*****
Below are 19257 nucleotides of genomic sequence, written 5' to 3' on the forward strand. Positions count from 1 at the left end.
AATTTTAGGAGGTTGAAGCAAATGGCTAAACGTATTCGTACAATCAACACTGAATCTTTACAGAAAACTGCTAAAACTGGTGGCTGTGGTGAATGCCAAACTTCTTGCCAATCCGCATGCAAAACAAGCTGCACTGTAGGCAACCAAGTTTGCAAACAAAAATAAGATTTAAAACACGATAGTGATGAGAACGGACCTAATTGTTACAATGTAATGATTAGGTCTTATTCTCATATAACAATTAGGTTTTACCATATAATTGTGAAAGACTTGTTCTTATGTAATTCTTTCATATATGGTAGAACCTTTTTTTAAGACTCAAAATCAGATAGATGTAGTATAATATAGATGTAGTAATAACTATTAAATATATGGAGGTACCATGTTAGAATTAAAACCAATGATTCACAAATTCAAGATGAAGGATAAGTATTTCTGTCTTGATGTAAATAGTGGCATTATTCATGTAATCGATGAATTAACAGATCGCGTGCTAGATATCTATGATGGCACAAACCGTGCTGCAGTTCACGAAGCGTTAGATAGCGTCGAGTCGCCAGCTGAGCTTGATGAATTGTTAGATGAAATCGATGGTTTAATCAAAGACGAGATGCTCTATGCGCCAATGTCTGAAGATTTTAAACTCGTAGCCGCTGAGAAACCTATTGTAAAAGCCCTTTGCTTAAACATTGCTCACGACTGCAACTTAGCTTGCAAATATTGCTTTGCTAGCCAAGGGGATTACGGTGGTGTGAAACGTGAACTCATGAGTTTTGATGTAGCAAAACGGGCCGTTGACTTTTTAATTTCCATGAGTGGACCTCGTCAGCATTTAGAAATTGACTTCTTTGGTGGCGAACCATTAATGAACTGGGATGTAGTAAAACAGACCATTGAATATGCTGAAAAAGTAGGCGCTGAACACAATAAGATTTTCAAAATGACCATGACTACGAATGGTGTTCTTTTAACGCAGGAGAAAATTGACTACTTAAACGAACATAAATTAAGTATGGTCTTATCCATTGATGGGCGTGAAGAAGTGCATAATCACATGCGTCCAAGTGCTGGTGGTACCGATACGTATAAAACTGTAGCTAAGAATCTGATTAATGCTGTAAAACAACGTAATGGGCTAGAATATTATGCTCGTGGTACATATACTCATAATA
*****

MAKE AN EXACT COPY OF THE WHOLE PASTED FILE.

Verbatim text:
Below are 19257 nucleotides of genomic sequence, written 5' to 3' on the forward strand. Positions count from 1 at the left end.
AATTTTAGGAGGTTGAAGCAAATGGCTAAACGTATTCGTACAATCAACACTGAATCTTTACAGAAAACTGCTAAAACTGGTGGCTGTGGTGAATGCCAAACTTCTTGCCAATCCGCATGCAAAACAAGCTGCACTGTAGGCAACCAAGTTTGCAAACAAAAATAAGATTTAAAACACGATAGTGATGAGAACGGACCTAATTGTTACAATGTAATGATTAGGTCTTATTCTCATATAACAATTAGGTTTTACCATATAATTGTGAAAGACTTGTTCTTATGTAATTCTTTCATATATGGTAGAACCTTTTTTTAAGACTCAAAATCAGATAGATGTAGTATAATATAGATGTAGTAATAACTATTAAATATATGGAGGTACCATGTTAGAATTAAAACCAATGATTCACAAATTCAAGATGAAGGATAAGTATTTCTGTCTTGATGTAAATAGTGGCATTATTCATGTAATCGATGAATTAACAGATCGCGTGCTAGATATCTATGATGGCACAAACCGTGCTGCAGTTCACGAAGCGTTAGATAGCGTCGAGTCGCCAGCTGAGCTTGATGAATTGTTAGATGAAATCGATGGTTTAATCAAAGACGAGATGCTCTATGCGCCAATGTCTGAAGATTTTAAACTCGTAGCCGCTGAGAAACCTATTGTAAAAGCCCTTTGCTTAAACATTGCTCACGACTGCAACTTAGCTTGCAAATATTGCTTTGCTAGCCAAGGGGATTACGGTGGTGTGAAACGTGAACTCATGAGTTTTGATGTAGCAAAACGGGCCGTTGACTTTTTAATTTCCATGAGTGGACCTCGTCAGCATTTAGAAATTGACTTCTTTGGTGGCGAACCATTAATGAACTGGGATGTAGTAAAACAGACCATTGAATATGCTGAAAAAGTAGGCGCTGAACACAATAAGATTTTCAAAATGACCATGACTACGAATGGTGTTCTTTTAACGCAGGAGAAAATTGACTACTTAAACGAACATAAATTAAGTATGGTCTTATCCATTGATGGGCGTGAAGAAGTGCATAATCACATGCGTCCAAGTGCTGGTGGTACCGATACGTATAAAACTGTAGCTAAGAATCTGATTAATGCTGTAAAACAACGTAATGGGCTAGAATATTATGCTCGTGGTACATATACTCATAATA